By Charles David Henry
Youth violence has become a public health problem across the United States, according to several reports by the Centers for Disease Control. It is the second leading cause of death for young people between the ages of 15 and 24.
Bullying occurred against 25 percent of high school students during 2007-08, according to Understanding Bullying. A much higher percentage of middle schools reported daily or weekly occurrences of bullying compared to high schools.
Bullying is one of the major reasons for youth violence. The report found, anyone could be a bully, a victim or both.
San Quentin prisoner Mark Edwards was asked whether he was ever a bully, bullied or both. He said, “The use of violence was sometimes necessary when I was in middle and high school.” He added, “I had to fight to protect myself. There were other times when I had to show off. No one got seriously hurt.”
Approximately seven percent of teachers reported being threatened with injury or physical attacks by students from their schools, the report said.
School bullying prevention programs are widely implemented but infrequently evaluated, according to the report.
In 2010, 17 children aged 5 to 18 years old were murdered on school campus, reports Understanding School Violence. Almost 5,000 young people aged 10 to 24 were victims of homicide away from school property, reports Understanding Youth Violence. An average of 13 youths died each day, the report found.
Deaths resulting from school violence are only part of the problem.
In 2010, 828,000 nonfatal injuries occurred at schools among students ages 12 to 18. The injuries included minor cuts, bruises and broken bones, according the report.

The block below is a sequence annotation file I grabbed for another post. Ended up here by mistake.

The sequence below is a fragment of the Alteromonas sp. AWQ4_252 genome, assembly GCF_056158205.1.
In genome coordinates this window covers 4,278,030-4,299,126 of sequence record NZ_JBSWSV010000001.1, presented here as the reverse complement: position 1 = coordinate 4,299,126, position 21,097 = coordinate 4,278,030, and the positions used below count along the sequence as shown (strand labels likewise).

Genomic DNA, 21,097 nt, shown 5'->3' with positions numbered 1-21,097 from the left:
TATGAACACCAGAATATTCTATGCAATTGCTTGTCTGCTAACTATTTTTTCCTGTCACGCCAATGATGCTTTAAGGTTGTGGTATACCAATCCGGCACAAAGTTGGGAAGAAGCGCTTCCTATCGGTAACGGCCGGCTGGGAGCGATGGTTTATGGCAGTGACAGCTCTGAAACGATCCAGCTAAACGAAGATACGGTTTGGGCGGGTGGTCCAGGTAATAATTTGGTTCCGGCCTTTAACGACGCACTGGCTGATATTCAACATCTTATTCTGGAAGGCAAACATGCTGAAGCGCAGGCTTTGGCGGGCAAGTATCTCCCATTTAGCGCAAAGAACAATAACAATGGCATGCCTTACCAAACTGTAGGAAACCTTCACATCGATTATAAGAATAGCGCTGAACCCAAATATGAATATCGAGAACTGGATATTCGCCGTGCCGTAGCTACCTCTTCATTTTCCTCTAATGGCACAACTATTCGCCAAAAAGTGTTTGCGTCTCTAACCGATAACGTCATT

More than 707,000 young people ages 10-24 were treated in emergency rooms after being physically assaulted in 2011 – an average of 1,938 each day.
Five percent of high school students reportedly took weapons to school.
Because of these statistics, the U.S. Surgeon General’s goal is “to stop school violence from happening in the first place.”
The CDC and Surgeon General are encouraging school administrators and parents to learn how to report any act of violence or bullying.
The CDC is also corroborating with the U.S. Department of Education to study schools from around the country linked with violent deaths, in an effort to monitor this public health concern.
To learn more about these prevention programs, school administrators, law enforcement members and parents can visit:
Centers for Disease Control Division of Violence Prevention
www.ced.gov/violenceprevention Centers for Disease Control Division of Adolescent and School Health
Surgeon General’s Report on Youth Violence www.surgeongeneral.gov/library/youthviolence
School-Associated Violent Death Study
www.cec.gov/gov/ViolencePrevention/youthviolence/SAVD.HTM/School Health Policies and Practices Study (SHPPS)
School Health Index (SHI)
www.cec.gov/healthyyouth/shiAcademic Centers for Excellence on Youth Violence Prevention (ACEEs)
Guide to Community Preventive Services